# Maxwell’s Equations and Electromagnetic Waves

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Maxwell’s Equations and Electromagnetic Waves
Chapter 29 Maxwell’s Equations and Electromagnetic Waves

Maxwell’s Theory Electricity and magnetism were originally thought to be unrelated Maxwell’s theory showed a close relationship between all electric and magnetic phenomena and proved that electric and magnetic fields play symmetric roles in nature Maxwell hypothesized that a changing electric field would produce a magnetic field James Clerk Maxwell He calculated the speed of light – 3x108 m/s – and concluded that light and other electromagnetic waves consist of fluctuating electric and magnetic fields

Maxwell’s Theory Stationary charges produce only electric fields
Charges in uniform motion (constant velocity) produce electric and magnetic fields Charges that are accelerated produce electric and magnetic fields and electromagnetic waves A changing magnetic field produces an electric field A changing electric field produces a magnetic field These fields are in phase and, at any point, they both reach their maximum value at the same time James Clerk Maxwell

Modifications to Ampère’s Law
Ampère’s Law is used to analyze magnetic fields created by currents But this form is valid only if any electric fields present are constant in time Applying Ampère’s law to a circuit with a changing current results in an ambiguity The result depends on which surface is used to determine the encircled current.

Modifications to Ampère’s Law
Maxwell used this ambiguity, along with symmetry considerations, to conclude that a changing electric field, in addition to current, should be a source of magnetic field Maxwell modified the equation to include time-varying electric fields and added another term, called the displacement current, Id This showed that magnetic fields are produced both by conduction currents and by time-varying electric fields

Maxwell’s Equations In his unified theory of electromagnetism, Maxwell showed that the fundamental laws are expressed in these four equations:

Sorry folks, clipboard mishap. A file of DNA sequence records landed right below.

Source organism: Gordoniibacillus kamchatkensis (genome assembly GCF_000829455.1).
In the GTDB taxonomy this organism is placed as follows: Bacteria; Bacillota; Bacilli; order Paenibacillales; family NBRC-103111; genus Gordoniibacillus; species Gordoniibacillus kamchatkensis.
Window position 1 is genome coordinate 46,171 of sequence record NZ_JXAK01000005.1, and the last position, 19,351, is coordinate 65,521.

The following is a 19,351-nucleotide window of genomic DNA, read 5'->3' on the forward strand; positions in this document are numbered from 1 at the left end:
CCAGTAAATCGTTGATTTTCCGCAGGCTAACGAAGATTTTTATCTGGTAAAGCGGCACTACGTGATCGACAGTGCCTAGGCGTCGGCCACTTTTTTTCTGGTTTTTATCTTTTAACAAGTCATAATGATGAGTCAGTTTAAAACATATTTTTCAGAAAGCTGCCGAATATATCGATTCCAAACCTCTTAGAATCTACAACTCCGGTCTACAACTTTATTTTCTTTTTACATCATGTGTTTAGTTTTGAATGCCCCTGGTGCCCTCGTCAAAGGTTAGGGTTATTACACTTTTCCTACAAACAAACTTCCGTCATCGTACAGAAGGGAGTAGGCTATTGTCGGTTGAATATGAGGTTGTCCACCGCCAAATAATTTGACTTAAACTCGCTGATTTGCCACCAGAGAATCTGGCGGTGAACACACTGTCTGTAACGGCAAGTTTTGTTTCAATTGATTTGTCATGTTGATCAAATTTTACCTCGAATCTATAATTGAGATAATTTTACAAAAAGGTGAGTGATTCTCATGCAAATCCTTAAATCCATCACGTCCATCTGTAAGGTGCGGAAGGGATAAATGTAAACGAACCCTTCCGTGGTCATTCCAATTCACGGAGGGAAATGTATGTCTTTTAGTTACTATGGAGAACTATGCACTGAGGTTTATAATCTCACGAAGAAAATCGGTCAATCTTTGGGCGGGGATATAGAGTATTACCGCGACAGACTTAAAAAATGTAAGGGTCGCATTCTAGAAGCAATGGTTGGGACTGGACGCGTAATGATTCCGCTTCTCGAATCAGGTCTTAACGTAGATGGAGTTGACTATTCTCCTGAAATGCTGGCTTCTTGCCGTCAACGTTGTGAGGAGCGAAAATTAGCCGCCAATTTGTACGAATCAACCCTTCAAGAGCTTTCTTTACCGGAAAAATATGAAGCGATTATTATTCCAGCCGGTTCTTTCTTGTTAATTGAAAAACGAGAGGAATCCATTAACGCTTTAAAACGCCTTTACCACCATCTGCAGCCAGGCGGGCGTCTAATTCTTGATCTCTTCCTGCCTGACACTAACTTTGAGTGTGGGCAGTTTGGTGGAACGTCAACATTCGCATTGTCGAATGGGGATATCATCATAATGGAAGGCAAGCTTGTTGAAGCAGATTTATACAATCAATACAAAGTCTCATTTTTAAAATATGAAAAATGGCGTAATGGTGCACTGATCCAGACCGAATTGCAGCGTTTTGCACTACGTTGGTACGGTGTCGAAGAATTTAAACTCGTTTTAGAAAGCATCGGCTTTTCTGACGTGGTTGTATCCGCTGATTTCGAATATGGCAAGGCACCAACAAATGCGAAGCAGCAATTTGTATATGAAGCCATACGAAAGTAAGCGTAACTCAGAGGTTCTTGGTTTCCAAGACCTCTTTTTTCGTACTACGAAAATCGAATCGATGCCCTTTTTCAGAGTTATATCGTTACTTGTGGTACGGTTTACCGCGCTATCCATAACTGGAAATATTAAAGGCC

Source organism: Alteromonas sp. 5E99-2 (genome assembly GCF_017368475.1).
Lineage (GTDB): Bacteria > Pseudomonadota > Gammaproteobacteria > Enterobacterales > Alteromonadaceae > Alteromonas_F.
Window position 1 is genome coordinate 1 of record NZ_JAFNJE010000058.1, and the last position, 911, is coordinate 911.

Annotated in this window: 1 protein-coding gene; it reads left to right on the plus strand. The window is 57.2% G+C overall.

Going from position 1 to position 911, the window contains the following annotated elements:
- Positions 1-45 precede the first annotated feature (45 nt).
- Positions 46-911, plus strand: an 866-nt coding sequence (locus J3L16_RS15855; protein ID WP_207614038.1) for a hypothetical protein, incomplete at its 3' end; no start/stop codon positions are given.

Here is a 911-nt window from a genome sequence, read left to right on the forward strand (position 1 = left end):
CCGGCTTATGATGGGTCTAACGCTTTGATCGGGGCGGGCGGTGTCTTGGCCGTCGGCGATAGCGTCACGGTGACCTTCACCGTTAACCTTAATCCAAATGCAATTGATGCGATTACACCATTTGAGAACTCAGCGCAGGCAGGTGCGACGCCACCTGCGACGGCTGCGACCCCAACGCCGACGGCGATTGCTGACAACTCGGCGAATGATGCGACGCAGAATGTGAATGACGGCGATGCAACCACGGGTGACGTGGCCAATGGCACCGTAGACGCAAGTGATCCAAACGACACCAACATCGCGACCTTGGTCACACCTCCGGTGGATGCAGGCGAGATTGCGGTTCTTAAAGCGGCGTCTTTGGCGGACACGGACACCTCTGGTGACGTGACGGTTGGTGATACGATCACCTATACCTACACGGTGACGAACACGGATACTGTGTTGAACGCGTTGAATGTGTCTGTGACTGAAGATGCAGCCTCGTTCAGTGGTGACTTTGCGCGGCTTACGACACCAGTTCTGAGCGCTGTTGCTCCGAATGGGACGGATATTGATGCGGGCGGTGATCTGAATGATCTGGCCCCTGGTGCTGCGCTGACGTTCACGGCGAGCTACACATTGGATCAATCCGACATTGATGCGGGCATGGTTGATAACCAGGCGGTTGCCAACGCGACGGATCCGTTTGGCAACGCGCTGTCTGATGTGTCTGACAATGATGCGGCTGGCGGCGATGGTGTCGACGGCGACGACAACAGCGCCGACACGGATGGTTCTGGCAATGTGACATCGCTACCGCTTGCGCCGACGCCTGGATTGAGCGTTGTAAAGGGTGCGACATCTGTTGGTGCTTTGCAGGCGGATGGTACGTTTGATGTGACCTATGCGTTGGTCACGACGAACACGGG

Maxwell’s Equations Gauss’ Law relates an electric field to the charge distribution that creates it The total electric flux through any closed surface equals the net charge inside that surface divided by eo

Maxwell’s Equations Gauss’ Law in magnetism: the net magnetic flux through a closed surface is zero The number of magnetic field lines that enter a closed volume must equal the number that leave that volume If this wasn’t true, there would be magnetic monopoles found in nature

Maxwell’s Equations Faraday’s Law of Induction describes the creation of an electric field by a time-varying magnetic field The emf (the line integral of the electric field around any closed path) equals the rate of change of the magnetic flux through any surface bounded by that path

Maxwell’s Equations Ampère-Maxwell Law describes the creation of a magnetic field by a changing electric field and by electric current The line integral of the magnetic field around any closed path is the sum of mo times the net current through that path and eomo times the rate of change of electric flux through any surface bounded by that path

Maxwell’s Equations Once the electric and magnetic fields are known at some point in space, the force acting on a particle of charge q can be found Maxwell’s equations with the Lorentz Force Law completely describe all classical electromagnetic interactions

Maxwell’s Equations In empty space, q = 0 and I = 0
The equations can be solved with wave-like solutions (electromagnetic waves), which are traveling at the speed of light This result led Maxwell to predict that light waves were a form of electromagnetic radiation

Electromagnetic Waves
From Maxwell’s equations applied to empty space, the following relationships can be found: The simplest solutions to these partial differential equations are sinusoidal waves – electromagnetic waves: The speed of the electromagnetic wave is:

Plane Electromagnetic Waves
The vectors for the electric and magnetic fields in an em wave have a specific space-time behavior consistent with Maxwell’s equations Assume an em wave that travels in the x direction We also assume that at any point in space, the magnitudes E and B of the fields depend upon x and t only The electric field is assumed to be in the y direction and the magnetic field in the z direction

Plane Electromagnetic Waves
The components of the electric and magnetic fields of plane electromagnetic waves are perpendicular to each other and perpendicular to the direction of propagation Thus, electromagnetic waves are transverse waves Waves in which the electric and magnetic fields are restricted to being parallel to a pair of perpendicular axes are said to be linearly polarized waves